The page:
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Logan’s housing crisis deepens

| Colin Lee
Please note: The reposted article below is owned and published by My City Logan, where Property Advisor Colin Lee has provided expert opinion on the property market. Click here to view the official radio interview.

IMMIGRANTS are being left on the streets, domestic violence victims ignored, and pensioners being forced to live in one-room “shoe boxes”.

They’re just some of the consequences of a current housing crisis in Logan, a local forum has heard.

Queensland Community Alliance (QCA) has launched a listening campaign to address Logan’s record low housing availability, as more locals fear becoming homeless.

At its forum earlier this month, 27 community leaders gathered at the Anglican Parish of Logan to share stories about housing pressures– from lack of housing stock, to rapidly increasing rent and house prices.

Islamic Women’s Association Australia Settlement Coordinator Sohair Elgabir, who attended the event, says she spends most of her time trying to find accommodation for her clients.

“Housing is really a major problem we are facing with our new arrivals.

“A lot of our clients can’t get housing because of their low income and they just can’t compete.

“Some of them will be in the street, they’ll be homeless as they have very limited budgets and this has a huge effect on their mental health.”

Mrs Elgabir says one of her clients, who is a victim of domestic violence, had to return to Iraq to stay with relatives after she couldn’t find secure housing in Logan.

“We applied for the department of housing and she was approved for governmental housing but she is on a waiting list for two years.”

Member of St Marks Anglican Parish and 73-year-old pensioner Carol Sharpe also spoke at the event and says she was lucky to find a rental in Talbarra after her Eagleby landlord chose to sell.

“Every place I went to look at was between $250 and $300 a week and they were not much bigger than a shoebox, they were all very small.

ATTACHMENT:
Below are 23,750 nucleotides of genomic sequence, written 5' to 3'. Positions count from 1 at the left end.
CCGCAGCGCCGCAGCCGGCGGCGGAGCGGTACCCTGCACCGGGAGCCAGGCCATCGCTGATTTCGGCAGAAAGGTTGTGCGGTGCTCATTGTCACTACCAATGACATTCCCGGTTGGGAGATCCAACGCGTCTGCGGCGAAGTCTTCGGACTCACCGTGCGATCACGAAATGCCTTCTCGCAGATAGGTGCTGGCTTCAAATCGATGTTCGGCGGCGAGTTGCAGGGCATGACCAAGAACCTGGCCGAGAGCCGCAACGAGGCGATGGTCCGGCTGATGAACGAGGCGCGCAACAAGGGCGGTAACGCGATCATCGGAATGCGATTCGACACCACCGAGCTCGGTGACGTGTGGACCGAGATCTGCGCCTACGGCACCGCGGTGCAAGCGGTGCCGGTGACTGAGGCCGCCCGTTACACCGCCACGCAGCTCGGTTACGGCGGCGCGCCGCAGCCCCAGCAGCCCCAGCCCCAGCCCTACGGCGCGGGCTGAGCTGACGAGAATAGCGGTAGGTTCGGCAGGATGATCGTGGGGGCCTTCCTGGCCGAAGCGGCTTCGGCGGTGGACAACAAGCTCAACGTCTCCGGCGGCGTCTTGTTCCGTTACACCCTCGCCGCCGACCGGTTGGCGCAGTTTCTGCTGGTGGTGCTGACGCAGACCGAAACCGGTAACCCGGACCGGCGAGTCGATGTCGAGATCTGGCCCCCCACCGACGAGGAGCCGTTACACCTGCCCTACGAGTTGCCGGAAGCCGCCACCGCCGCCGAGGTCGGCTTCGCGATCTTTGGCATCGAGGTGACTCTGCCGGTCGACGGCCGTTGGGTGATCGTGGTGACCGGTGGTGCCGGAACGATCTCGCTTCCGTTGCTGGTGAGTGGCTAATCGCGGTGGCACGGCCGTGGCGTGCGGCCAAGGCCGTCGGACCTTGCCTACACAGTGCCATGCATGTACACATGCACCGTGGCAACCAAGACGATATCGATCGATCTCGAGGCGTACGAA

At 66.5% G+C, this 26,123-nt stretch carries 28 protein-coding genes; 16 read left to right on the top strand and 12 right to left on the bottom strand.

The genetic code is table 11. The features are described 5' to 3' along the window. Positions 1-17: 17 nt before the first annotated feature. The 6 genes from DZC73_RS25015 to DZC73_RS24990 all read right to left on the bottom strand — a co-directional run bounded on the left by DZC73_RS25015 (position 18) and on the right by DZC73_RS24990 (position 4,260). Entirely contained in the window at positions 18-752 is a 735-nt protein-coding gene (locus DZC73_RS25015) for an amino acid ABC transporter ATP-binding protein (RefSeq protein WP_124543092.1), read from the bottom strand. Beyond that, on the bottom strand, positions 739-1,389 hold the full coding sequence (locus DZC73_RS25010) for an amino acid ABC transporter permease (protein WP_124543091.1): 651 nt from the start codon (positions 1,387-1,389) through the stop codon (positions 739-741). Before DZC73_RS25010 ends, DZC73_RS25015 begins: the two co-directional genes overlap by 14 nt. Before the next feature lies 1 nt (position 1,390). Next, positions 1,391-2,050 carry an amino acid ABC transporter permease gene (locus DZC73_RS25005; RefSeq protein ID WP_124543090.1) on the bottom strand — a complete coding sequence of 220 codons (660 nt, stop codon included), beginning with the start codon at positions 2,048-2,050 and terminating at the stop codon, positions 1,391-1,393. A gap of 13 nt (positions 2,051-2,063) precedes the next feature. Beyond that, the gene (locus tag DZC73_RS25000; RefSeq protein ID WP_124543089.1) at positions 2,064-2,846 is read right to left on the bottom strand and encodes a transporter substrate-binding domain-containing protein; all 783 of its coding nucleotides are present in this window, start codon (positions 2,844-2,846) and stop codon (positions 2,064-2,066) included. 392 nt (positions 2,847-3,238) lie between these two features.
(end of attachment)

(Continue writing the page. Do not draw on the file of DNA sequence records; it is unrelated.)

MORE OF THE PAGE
“I went to look at a place near Loganlea railway station, there must have been anywhere between 50 and 100 people at that house and it was pouring rain.

“There was no chance they were going to give it to a single person.”

Miss Sharpe, who retired from her job as a disability worker in 2013, says she will be out of money in another year or two if things don’t change.

“I’m currently paying over $300 a week for rent and $25 towards maintenance, so it leaves me with about $200 a week to pay for food, petrol, electricity, car insurance, internet and everything else.

“I hardly have any savings left so I have to be very careful about what I spend my money on because I don’t know how long I’ve got,” she said.

The rental availability in Logan is currently at a record low at just 0.7 per cent.

Logan Housing Listening Launch chair Kirsty Petersen says the aim of the campaign is to reach a critical mass of 100 stories to properly understand the issues facing the people of Logan.

“There’s lots of end opportunities but it’s about doing the listening and putting together strategies and proposals based on that,” she said.

“What I took away from the event is that housing in Logan isn’t just about affordability, problems exist across the spectrum– from rentals but there’s also a huge lack of diversity in housing.

“If you’re a single parent with a young child it’s hard to find a home because we have lots of four bedroom, two bathroom houses in Logan and that doesn’t suit everybody.

“The housing crisis is impacting everybody one way or another.”

Inspire Realty CEO Colin Lee says a high demand from interstate renters and buyers is what’s causing soaring prices and vacancy issues in the area.

“Considering the property prices in Sydney and Melbourne, Logan is still relatively affordable for a lot of people from other states.

“For most parts of the Logan area I’m already seeing a massive demand for properties and invariably that drives up the prices.”

QCA will listen to an additional 112 stories until June 8 in an effort to tackle the housing problem in Logan.

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